• Tourists pause for photos in front of Todaiji temple's main hall in Nara, Japan, March 17, 2020. Nara was among the first Japanese town hit by the COVID-19 in late January, when a tour bus driver in town tested positive for the virus, becoming the first Japanese patient after carrying tourists from Wuhan, the epicenter of the pandemic.

    Tourists pause for photos in front of Todaiji temple's main hall in Nara, Japan, March 17, 2020. Nara was among the first Japanese town hit by the COVID-19 in late January, when a tour bus driver in town tested positive for the virus, becoming the first Japanese patient after carrying tourists from Wuhan, the epicenter of the pandemic. Associated Press

  • A tourist eat her lunch in a restaurant in Nara, Japan, March 19, 2020. Nara was among the first Japanese town hit by the COVID-19 in late January, when a tour bus driver in town tested positive for the virus, becoming the first Japanese patient after carrying tourists from Wuhan, the epicenter of the pandemic.

    A tourist eat her lunch in a restaurant in Nara, Japan, March 19, 2020. Nara was among the first Japanese town hit by the COVID-19 in late January, when a tour bus driver in town tested positive for the virus, becoming the first Japanese patient after carrying tourists from Wuhan, the epicenter of the pandemic. Associated Press

  • Tourists walk through torii gates at Fushimi Inari Shrine in Kyoto, Japan, March 18, 2020. Japanese tourism industry has taken a beating after Beijing banned group tours in late January.

    Tourists walk through torii gates at Fushimi Inari Shrine in Kyoto, Japan, March 18, 2020. Japanese tourism industry has taken a beating after Beijing banned group tours in late January. Associated Press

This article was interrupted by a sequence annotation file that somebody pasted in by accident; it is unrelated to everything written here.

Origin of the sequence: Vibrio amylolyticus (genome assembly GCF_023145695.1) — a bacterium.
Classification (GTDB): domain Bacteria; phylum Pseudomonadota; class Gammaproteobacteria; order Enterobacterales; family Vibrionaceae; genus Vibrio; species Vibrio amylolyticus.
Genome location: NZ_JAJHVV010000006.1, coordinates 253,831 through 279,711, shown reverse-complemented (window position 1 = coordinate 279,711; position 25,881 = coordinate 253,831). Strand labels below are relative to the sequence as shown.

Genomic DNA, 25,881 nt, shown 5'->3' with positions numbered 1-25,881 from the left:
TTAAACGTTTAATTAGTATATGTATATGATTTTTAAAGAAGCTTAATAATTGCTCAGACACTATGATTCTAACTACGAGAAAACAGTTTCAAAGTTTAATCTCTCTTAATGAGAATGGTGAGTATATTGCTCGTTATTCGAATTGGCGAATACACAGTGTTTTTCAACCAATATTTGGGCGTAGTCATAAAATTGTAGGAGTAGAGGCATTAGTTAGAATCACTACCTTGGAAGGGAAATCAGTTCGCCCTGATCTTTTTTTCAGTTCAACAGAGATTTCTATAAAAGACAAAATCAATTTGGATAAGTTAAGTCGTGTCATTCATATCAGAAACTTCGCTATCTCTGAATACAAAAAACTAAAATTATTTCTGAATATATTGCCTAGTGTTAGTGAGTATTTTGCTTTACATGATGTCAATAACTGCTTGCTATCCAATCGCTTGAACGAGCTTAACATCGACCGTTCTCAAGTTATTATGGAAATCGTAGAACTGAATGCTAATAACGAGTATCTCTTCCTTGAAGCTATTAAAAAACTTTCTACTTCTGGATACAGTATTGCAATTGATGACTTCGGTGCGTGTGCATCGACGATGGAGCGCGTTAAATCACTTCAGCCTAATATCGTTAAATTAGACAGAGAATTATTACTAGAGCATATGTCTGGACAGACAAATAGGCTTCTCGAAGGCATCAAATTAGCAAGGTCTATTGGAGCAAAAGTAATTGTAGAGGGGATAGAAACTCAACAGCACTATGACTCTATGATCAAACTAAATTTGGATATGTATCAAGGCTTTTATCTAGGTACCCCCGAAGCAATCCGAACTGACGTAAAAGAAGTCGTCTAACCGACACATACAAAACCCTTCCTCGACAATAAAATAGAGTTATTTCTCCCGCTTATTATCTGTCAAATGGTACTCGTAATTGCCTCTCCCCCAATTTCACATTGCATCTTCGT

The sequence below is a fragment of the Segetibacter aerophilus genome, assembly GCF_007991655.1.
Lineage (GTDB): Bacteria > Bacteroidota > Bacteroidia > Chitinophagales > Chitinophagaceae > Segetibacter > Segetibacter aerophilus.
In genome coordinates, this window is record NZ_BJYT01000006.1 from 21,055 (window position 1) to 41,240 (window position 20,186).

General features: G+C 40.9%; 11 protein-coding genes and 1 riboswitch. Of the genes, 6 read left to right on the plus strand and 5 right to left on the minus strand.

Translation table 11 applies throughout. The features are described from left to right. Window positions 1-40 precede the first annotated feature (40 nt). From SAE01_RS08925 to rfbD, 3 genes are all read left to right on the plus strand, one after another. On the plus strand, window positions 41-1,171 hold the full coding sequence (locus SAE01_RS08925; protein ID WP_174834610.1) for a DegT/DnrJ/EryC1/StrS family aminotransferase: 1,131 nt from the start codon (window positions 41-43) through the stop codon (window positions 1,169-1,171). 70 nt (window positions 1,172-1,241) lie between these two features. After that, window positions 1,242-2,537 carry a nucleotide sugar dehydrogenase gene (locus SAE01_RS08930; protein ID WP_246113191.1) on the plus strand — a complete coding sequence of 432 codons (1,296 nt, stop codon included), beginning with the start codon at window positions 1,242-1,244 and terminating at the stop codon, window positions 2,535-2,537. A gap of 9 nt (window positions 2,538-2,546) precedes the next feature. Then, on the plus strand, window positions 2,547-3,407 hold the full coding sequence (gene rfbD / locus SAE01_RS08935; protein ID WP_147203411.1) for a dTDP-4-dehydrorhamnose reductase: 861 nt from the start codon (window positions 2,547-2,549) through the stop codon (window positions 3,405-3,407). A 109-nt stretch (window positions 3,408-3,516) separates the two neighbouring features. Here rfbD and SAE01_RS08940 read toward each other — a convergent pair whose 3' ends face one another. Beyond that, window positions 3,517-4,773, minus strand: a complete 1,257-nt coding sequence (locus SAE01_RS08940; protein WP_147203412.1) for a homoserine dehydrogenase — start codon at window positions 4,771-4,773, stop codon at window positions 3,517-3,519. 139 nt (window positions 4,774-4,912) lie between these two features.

• A ferryman sits in his boat while waiting for tourists in the Arashiyama district of Kyoto, Japan, March 18, 2020.

    A ferryman sits in his boat while waiting for tourists in the Arashiyama district of Kyoto, Japan, March 18, 2020. Associated Press

  • A rickshaw puller crosses the street in the Arashiyama district of Kyoto, Japan, March 18, 2020.

    A rickshaw puller crosses the street in the Arashiyama district of Kyoto, Japan, March 18, 2020. Associated Press

  • People stroll along the Kamo River in Kyoto, Japan, March 18, 2020. Kyoto's city government has an emergency fund for small to medium-size businesses who suffered sharp sales decline since the coronavirus outbreak.

    People stroll along the Kamo River in Kyoto, Japan, March 18, 2020. Kyoto's city government has an emergency fund for small to medium-size businesses who suffered sharp sales decline since the coronavirus outbreak. Associated Press

 
 
Updated 3/31/2020 2:30 AM

NARA, Japan -- Cherry blossoms are in season and the ancient Japanese capital of Nara, with its majestic Todaiji 'ťBig Buddha'Ł temple and its herds of deer, would normally be packed.

This year, it's almost deserted, as are most other tourist attractions in Japan as foreign visitors stay away and locals heed warnings to stay home to try to contain the spread of the coronavirus.